Associated Press & Reuters – 2006-11-23 00:02:11
Drone to to Fly 1st Mission Over US
(November 19, 2006) — They’ve become a fixture in the skies over Iraq and Afghanistan, a new breed of unmanned aircraft operated with remote controls by “pilots” sitting in virtual cockpits many miles away.
But the Air Force’s Global Hawk has never flown a mission over the United States.
That is set to change Monday, when the first Global Hawk is scheduled to land at Beale Air Force Base in northern California.
“This landmark flight has historic implications since it’s the first time a Global Hawk has not only flown from Beale, but anywhere in the United States on an official Air Combat Command mission,” base spokesman Capt. Michael Andrews said in a statement.
Beale-based pilots are flying the drones daily on combat missions in the Middle East, Andrews said. The planes are operated by four-person crews from virtual cockpits the size of shipping containers.
The planes are designed to fly at high altitudes for 40 hour-missions covering as much as 10,000 miles, mostly providing aerial surveillance. The aircraft, which can cost more than $80 million each, can reach an altitude of 65,000 feet and send back high-resolution imagery.
The Hawks are among a growing fleet of unmanned aircraft that also includes the missile-carrying Predators and five-pound Ravens that are small enough to be carried in soldiers’ backpacks.
Beale is to have seven Global Hawks by 2009. It is currently the only US base with the drones. Eventually the Air Force’s fleet will include 54 of the Global Hawks, but most will be based overseas.
Copyright 2006 The Associated Press. All rights reserved.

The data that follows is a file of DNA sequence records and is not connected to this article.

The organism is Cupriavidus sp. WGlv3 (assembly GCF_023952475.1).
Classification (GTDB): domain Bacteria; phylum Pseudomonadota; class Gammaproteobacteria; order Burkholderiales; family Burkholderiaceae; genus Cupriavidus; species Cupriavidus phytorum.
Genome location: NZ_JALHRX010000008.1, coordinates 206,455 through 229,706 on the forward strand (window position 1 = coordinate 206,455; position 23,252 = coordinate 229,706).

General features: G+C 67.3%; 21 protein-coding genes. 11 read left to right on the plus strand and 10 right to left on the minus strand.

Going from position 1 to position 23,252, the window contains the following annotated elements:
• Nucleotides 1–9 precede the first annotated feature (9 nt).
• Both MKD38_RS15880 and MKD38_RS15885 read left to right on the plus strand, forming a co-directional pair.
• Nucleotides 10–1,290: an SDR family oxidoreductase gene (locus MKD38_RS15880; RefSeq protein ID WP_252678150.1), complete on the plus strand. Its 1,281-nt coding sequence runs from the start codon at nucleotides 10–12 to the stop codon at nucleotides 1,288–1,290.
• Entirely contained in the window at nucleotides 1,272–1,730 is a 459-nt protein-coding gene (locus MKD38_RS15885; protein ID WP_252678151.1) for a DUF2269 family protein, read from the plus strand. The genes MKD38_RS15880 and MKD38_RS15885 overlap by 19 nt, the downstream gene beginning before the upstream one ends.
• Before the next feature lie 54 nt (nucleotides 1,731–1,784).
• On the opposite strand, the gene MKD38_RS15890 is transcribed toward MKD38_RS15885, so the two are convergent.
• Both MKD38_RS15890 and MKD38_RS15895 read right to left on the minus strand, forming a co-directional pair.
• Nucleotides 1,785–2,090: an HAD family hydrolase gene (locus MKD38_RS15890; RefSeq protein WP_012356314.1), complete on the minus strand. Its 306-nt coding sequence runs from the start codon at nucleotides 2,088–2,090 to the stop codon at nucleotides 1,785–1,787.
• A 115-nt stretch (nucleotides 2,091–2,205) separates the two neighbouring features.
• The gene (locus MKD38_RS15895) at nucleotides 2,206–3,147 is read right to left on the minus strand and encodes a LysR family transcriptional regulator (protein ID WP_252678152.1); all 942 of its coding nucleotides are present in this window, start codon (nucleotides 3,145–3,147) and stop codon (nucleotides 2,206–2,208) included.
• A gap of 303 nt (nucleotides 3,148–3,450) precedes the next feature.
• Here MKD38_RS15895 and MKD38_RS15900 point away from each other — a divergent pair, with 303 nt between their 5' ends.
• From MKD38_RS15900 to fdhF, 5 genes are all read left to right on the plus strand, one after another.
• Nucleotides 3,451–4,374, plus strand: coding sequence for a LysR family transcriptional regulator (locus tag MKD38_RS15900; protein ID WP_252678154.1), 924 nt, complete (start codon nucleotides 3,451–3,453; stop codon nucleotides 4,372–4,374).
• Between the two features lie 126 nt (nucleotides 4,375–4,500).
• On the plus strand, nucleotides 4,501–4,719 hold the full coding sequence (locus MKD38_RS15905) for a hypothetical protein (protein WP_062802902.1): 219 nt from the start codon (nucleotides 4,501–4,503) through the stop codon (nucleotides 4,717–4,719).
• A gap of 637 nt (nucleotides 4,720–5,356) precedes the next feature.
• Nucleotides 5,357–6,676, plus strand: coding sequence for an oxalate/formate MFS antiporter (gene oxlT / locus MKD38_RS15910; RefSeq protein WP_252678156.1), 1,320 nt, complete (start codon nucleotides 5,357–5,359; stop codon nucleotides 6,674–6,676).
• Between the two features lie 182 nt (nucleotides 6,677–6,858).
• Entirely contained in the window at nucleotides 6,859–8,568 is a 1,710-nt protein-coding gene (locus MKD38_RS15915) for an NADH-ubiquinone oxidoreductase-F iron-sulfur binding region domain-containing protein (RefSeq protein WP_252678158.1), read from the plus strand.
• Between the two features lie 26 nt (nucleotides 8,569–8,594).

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Israel Developing Anti-militant “Bionic Hornet”
(November 18, 2006) — Israel is using nanotechnology to try to create a robot no bigger than a hornet that would be able to chase, photograph and kill its targets, an Israeli newspaper reported on Friday.
The flying robot, nicknamed the “bionic hornet,” would be able to navigate its way down narrow alleyways to target otherwise unreachable enemies such as rocket launchers, the daily Yedioth Ahronoth said.
It is one of several weapons being developed by scientists to combat militants, it said. Others include super gloves that would give the user the strength of a “bionic man” and miniature sensors to detect suicide bombers.
The research integrates nanotechnology into Israel’s security department and will find creative solutions to problems the army has been unable to address, Deputy Prime Minister Shimon Peres told Yedioth Ahronoth.
“The war in Lebanon proved that we need smaller weaponry. It’s illogical to send a plane worth $100 million against a suicidal terrorist. So we are building futuristic weapons,” Peres said.
The 34-day war in Lebanon ended with a U.N.-brokered ceasefire in mid-August. The war killed more than 1,200 Lebanese, mostly civilians, and 157 Israelis, mostly soldiers.
Prototypes for the new weapons are expected within three years, he said.
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© Copyright , Reuters, 2006